Grade and Use of Plywood

What is plywood?

Plywood is a kind of laminated composite material, which is composed of two or more layers of wood. It is bonded together by heat, pressure, and strong resin, and the texture direction is alternating to form a strong composite material.


Four types of glue used in plywood production

Type A bonding uses phenolic resin, which is specially used for marine and external plywood, and will not weaken under wet, hot, or cold conditions. Type B adhesive uses melamine-reinforced urea-formaldehyde resin, which is suitable for external applications including concrete formwork. Urea-formaldehyde resin is used for C-type and D-type bonds, which are internal and are not recommended for structural applications. Classification and use of five grades

There are five kinds of board quality specified as A, S, B, C, and D in descending order. The veneer grade on the front is given first, and then the veneer grade on the back. For example, when only one face is displayed, such as in wall cladding, you can specify the finish quality as AD.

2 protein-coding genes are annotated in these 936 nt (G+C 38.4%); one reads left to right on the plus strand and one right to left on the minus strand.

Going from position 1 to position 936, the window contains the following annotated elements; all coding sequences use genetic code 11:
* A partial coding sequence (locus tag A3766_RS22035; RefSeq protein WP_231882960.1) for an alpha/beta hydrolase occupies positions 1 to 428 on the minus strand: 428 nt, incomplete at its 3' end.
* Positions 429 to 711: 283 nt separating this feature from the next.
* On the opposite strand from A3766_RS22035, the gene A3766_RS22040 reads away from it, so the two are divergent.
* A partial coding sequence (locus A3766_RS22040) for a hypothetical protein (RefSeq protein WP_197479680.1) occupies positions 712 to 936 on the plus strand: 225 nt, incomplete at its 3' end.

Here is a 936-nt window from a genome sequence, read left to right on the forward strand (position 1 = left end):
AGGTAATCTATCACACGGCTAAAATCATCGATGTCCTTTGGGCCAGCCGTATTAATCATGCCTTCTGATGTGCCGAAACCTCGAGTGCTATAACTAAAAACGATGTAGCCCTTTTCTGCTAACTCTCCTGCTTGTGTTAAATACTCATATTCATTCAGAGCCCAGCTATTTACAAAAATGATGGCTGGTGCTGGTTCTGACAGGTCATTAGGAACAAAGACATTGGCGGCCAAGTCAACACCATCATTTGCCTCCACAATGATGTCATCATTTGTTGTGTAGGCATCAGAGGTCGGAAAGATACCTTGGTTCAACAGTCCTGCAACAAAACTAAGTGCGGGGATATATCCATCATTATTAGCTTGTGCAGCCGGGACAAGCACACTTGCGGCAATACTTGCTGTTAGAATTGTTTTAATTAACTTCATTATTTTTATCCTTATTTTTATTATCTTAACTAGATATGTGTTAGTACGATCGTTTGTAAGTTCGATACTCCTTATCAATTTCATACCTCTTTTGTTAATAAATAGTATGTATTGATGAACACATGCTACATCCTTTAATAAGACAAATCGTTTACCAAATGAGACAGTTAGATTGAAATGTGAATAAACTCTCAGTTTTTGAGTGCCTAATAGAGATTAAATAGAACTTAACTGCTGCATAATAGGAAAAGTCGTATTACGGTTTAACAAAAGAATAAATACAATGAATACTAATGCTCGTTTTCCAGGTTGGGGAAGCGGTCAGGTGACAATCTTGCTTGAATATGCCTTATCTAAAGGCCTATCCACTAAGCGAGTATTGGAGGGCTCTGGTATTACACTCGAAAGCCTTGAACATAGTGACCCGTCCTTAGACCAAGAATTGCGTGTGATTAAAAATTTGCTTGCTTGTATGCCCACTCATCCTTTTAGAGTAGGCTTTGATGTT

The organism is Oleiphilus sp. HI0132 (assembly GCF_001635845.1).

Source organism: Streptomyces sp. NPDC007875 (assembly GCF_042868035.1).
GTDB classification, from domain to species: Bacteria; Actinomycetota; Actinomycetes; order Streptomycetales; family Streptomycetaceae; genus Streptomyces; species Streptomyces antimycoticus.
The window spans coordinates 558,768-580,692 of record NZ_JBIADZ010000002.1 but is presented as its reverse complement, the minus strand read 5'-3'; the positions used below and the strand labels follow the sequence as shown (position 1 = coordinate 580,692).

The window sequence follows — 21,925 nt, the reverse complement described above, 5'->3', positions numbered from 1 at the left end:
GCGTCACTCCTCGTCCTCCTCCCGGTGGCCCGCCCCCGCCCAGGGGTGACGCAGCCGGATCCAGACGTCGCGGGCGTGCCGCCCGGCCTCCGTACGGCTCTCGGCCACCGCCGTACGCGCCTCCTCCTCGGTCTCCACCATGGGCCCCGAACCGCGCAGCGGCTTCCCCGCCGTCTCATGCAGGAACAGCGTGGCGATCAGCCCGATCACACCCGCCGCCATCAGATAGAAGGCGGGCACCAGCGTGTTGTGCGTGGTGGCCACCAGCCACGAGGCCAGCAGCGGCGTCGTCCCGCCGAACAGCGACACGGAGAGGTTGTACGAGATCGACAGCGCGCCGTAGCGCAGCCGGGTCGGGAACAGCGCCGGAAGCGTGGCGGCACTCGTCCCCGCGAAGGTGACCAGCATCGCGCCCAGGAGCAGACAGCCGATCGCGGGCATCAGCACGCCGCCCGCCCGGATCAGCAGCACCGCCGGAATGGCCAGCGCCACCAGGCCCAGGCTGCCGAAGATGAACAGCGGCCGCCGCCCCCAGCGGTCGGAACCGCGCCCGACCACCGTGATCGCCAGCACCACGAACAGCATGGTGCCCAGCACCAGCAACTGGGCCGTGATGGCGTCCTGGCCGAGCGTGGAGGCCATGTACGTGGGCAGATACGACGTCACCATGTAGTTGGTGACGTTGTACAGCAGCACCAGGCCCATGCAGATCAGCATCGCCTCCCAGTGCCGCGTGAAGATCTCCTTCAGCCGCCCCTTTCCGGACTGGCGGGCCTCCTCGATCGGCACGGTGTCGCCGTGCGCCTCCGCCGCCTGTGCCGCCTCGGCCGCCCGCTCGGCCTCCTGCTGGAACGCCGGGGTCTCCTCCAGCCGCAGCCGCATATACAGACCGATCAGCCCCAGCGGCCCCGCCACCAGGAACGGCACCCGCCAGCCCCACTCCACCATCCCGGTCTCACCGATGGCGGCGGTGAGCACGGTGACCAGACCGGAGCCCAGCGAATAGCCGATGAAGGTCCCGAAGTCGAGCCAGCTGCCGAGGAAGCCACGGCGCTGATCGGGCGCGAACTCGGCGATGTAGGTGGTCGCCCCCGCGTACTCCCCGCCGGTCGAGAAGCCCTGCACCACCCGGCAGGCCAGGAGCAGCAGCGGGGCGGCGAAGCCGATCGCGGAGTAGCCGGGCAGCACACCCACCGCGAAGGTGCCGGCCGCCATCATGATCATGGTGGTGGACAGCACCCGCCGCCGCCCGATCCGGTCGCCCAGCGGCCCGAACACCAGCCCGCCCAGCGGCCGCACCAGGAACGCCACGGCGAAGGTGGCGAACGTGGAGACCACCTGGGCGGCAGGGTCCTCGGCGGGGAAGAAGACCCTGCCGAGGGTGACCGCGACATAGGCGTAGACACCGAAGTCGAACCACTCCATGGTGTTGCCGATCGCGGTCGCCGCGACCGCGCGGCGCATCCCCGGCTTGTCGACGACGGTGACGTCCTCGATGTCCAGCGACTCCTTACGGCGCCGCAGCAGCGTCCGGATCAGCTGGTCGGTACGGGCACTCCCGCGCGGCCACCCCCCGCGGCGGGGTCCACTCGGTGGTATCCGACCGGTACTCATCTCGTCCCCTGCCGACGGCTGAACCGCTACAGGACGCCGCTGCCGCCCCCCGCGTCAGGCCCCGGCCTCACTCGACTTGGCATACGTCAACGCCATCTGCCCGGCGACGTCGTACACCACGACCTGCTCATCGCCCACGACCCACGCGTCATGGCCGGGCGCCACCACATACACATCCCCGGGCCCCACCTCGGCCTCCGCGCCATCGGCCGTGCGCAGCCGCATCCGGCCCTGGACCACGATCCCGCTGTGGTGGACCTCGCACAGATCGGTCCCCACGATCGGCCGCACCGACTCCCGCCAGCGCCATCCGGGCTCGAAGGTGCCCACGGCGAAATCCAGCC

A is a high-quality appearance grade veneer for decorative purposes. S is a kind of appearance-grade veneer with more natural characteristics. B Suitable for high-quality paint finishing. C has a solid makeup, designed for non-visual applications. D is a non-appearance grade designed for structural applications.

Plywood takes up a large part of the modern wood system. It will be used in ships, houses, engineering walls, and so on. It is possible to completely replace the existing lime cement when it is best matched with the glued wood structural materials.

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